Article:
Religious rights groups and conservative organizations, along with the Trump administration, are standing behind Catholic Social Services. States like Nebraska, Arizona, and Ohio have also backed the agency, arguing that working with a wide variety of foster placement organizations provides a broader recruiting net for potential parents because they “target different audiences.” (Nebraska was the last state with a law banning LGBTQ couples from serving as foster parents, a measure that was struck down by the state Supreme Court in 2017.) Solicitor General Noel Francisco, representing the Trump administration in a brief submitted to the court in June, made a constitutional argument, saying that Philadelphia “impermissibly discriminated against religious exercise” and employed “unconstitutional hostility toward Catholic Social Services’ religious beliefs.”
Civil liberties organizations like the ACLU have said that the case isn’t about “religious liberty” but “government-funded discrimination” where contractors can “selectively refuse to provide” services. Leslie Cooper, deputy director for the ACLU’s LGBT & HIV Project, said in a statement that if the court sides with the adoption agency, “it would be devastating for millions of people who rely upon critical government services.”
“Not only will the 440,000 children in our child welfare system lose out on qualified parents who are LGBTQ or a different faith than the agency, but people in need of taxpayer-funded services like homeless shelters or food banks could also be turned away because they are LGBTQ, Jewish, Mormon or otherwise don’t meet the provider’s religious criteria,” Cooper said.
When the case was heard by the 3rd U.S. Circuit Court of Appeals, the three-judge panel relied on judicial precedent from the 1990 case Employment Division v. Smith. That ruling established that laws restricting religious exercise are allowed as long as they are “generally applicable” and aren’t written to target specific religious practices.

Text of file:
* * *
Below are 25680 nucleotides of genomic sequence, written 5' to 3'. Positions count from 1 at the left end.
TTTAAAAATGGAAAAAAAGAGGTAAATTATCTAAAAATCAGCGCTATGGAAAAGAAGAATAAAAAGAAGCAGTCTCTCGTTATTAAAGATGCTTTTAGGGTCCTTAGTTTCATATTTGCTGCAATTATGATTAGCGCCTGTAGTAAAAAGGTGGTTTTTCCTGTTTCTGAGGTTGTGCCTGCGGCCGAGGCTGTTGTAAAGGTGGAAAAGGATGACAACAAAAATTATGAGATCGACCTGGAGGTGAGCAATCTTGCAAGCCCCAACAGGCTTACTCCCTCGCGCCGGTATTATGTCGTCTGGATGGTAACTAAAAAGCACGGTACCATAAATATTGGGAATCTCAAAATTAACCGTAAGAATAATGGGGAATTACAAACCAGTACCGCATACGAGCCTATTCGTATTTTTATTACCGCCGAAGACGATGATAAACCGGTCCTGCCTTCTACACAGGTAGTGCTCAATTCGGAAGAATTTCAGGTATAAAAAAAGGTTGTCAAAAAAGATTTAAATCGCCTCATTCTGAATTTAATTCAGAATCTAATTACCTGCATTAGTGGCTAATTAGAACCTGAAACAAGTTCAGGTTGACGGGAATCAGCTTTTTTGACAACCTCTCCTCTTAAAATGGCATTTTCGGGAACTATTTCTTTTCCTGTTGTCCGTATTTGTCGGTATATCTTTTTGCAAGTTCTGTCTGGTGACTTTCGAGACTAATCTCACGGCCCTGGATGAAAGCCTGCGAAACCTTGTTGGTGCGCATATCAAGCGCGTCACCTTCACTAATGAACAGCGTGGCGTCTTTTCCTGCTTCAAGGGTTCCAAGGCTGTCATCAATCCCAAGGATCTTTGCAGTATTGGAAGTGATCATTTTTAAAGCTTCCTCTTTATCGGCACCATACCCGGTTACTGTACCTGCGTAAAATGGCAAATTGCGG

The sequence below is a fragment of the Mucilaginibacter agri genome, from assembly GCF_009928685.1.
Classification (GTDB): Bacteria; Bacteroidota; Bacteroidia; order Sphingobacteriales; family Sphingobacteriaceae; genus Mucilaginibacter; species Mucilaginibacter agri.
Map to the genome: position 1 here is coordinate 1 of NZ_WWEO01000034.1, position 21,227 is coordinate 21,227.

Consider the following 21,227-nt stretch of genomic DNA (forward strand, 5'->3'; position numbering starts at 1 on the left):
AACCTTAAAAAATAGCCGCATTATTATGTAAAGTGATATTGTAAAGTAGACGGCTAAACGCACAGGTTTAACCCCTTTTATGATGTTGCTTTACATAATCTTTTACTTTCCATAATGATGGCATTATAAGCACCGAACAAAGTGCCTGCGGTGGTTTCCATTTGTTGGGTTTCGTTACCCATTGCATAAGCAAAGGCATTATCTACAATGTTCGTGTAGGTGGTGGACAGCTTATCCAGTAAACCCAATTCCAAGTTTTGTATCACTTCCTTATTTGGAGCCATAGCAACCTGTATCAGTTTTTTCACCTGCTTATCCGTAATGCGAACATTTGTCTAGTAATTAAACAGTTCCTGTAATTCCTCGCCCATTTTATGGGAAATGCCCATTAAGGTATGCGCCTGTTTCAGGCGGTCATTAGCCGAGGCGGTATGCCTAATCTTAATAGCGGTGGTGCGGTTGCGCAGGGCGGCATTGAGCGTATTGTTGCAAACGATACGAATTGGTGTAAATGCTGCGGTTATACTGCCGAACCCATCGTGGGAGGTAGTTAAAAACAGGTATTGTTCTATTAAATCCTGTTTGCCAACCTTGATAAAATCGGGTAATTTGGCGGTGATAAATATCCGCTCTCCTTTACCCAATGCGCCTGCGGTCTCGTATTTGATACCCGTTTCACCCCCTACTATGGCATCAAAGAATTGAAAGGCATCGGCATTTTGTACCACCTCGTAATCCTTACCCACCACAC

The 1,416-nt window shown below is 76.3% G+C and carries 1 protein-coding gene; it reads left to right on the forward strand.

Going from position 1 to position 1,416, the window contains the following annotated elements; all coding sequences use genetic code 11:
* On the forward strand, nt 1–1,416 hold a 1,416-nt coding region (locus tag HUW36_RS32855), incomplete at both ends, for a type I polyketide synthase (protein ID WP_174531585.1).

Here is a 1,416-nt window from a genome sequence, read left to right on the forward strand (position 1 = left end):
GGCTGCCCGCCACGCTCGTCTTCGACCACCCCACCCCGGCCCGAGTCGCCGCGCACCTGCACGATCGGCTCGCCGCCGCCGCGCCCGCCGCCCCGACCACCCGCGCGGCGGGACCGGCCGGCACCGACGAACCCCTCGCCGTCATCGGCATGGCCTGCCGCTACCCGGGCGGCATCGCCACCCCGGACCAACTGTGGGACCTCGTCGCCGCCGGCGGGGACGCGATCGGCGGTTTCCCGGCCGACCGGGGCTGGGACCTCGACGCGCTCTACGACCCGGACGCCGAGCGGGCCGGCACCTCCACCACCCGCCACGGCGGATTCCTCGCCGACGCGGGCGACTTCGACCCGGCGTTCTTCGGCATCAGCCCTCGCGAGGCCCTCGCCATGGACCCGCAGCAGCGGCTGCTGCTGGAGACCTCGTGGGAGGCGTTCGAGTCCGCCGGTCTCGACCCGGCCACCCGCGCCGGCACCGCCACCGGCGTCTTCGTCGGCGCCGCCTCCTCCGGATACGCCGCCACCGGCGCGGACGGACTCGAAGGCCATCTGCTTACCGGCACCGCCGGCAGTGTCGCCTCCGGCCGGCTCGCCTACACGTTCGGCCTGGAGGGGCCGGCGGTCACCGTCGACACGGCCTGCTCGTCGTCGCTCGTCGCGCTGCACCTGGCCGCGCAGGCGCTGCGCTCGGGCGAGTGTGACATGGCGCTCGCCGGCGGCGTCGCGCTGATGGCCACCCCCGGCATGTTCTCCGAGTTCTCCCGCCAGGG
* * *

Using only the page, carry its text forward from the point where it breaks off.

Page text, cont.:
Catholic Social Services has asked the court to overturn the Smith precedent, something that could be possible with a 6-3 conservative majority that, with the addition of Barrett, may be more likely to side with the religious group. In the broadest possible ruling in favor of the adoption agency, Smith could be overturned and any religiously affiliated business or individual could raise a religious objection to nondiscrimination laws. In the narrowest ruling in favor of the adoption agency, the justices could decide that Philadelphia can’t require foster placement agencies to follow nondiscrimination laws to receive city contracts. A ruling in the middle would likely impact only government-contracted social service agencies whose practices run counter to state and local nondiscrimination laws.`
Eleven states currently allow state-licensed child welfare agencies to deny foster placements to parents whose sexual orientations conflict their religious beliefs.
Philadelphia Solicitor Marcel S. Pratt, in a statement released in February when the Supreme Court agreed to take up the case, said the city is “proud of our longstanding commitment to supporting freedom of religion and preserving equal access to services for all people—regardless of their race, national origin, religion, age, sex, disability, sexual orientation, or gender identity.”
“This case is ultimately about serving the youth in our care,” Pratt said.
Emma Coleman is the assistant editor for Route Fifty.